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Friday, April 15, 2016

Wisdom of the Vikings Part 3: The Positive Value of Courtesy and Hospitality

 From the Hávamál:


The newcomer
needs fire
his knees are numb.
A man who has made
his way over mountains
needs food and fresh linen.


A guest needs
giving water
fine towels and friendliness.
A cheerful word
a chance to speak
kindness and concern.

While these very much carry on the basic message of the last entry, I think there is something particularly worthwhile in the shift from commending hospitality as a way to avoid offending others in a highly volatile, unstructured environment, to the positive commendation of hospitality and positive treatment of strangers as a good in itself. Online, as in Medieval Iceland, the flip side of the great risk inherent in a minimally structured and defended environment is the greater reward of new friends and a mutually supportive community. Much has been made (and will be made) of the joys of growth and encouragement to be found in the new avenues of connection the internet has made available, from online dating, to meetups, to discussion forums and the collaborative creativity of Instagram and Pintrest.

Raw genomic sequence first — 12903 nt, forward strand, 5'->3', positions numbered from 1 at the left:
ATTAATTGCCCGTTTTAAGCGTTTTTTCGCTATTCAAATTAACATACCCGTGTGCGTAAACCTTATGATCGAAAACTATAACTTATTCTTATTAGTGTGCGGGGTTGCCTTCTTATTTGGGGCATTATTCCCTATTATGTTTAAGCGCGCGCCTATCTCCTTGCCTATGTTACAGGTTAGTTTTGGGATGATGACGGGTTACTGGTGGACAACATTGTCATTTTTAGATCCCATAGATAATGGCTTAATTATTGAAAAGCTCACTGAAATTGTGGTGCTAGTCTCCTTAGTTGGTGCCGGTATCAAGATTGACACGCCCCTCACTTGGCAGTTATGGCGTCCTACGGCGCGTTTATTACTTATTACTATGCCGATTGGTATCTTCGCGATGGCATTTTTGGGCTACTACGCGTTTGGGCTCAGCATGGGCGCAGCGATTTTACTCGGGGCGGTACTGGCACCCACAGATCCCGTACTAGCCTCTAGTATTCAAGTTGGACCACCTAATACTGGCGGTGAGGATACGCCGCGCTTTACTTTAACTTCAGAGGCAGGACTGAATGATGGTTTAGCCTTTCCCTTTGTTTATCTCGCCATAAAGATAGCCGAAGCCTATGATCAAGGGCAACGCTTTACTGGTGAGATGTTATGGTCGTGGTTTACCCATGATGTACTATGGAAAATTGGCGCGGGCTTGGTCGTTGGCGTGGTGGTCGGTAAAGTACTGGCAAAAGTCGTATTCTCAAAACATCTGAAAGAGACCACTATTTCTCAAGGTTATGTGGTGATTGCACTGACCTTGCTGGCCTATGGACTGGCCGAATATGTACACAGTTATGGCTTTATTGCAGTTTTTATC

But like meat-space communities, these digital friend-spaces and groups can only be built when a host is willing to offer an encouraging word, a comfortable and and safe space to the "newcomer" who needs fire, food, and fresh linen. By keeping a community open and welcoming to newcomers and guests we build strength, warmth, good fellowship, and good cheer; we keep out the night and preserve a protection against the trolls.

To follow this series from the beginning, click HERE

Part Four: Worldliness

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